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Creating Change

This morning I taught a client a lesson that involved getting up from and going back down to the floor more easily. At the end of this lesson, she was moving with much less effort compared to the first time I had asked her to stand up from lying down.


At one point in the lesson, I asked her to notice if it was easier to bring her top leg forward or backward as she was pushing up to sit. Trying to apply logic, she was feeling confused as to which was the "proper way" to do the action, I asked her to stop and feel/sense which action was easier. Our thinking logically, rather than using our kinesthetic senses, can get in the way of listening to the signals our bodies give us.


Oftentimes, when we are tasked with a situation like this, we revert to other forms of learning. Perhaps in the past we were told by a PT or yoga or gym teachers how we should do a movement and how we should feel. Using what I have learned with The Feldenkrais Method, I encourage my students to experiment with variations of movement, then test and sense in their body which feels easier. This gives them the opportunity to discover what is efficient movement and what is not.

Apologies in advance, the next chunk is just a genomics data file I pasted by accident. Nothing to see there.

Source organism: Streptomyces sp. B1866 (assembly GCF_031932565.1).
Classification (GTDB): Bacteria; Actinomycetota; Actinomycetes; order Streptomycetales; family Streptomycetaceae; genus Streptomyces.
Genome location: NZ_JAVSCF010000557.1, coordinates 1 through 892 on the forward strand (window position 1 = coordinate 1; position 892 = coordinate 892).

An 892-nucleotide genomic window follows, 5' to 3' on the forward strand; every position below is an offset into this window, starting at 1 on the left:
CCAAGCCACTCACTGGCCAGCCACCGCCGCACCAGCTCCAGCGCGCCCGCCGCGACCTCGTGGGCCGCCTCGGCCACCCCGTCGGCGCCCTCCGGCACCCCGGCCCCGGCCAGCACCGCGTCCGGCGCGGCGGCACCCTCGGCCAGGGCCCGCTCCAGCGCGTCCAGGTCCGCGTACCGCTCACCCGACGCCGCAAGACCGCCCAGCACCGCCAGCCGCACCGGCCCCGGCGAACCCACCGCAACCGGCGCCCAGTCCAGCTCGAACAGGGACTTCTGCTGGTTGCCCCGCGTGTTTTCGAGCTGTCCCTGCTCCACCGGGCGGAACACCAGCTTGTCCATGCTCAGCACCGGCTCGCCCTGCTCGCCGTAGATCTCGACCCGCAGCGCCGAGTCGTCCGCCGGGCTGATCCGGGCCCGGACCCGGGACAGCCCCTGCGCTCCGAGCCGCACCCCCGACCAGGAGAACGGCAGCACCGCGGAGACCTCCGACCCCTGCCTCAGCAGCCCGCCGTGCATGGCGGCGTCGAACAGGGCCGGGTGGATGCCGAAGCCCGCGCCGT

What is efficient movement you ask? Let's take the example of getting up from the floor. The next time you do it, ask yourself, is the movement smooth, can it be performed with minimal effort, is it pain free, was breathing easy and free? When we can perform a movement with the least amount of effort, in a way that is enjoyable, this produces less effort on joints, tendons and the musculature of the body and consequently, the nervous system.


Addressing the whole body in this way is the unique and "magical way" that The Feldenkrais Method creates long-lasting change!


Patricia Wahl, GCFP

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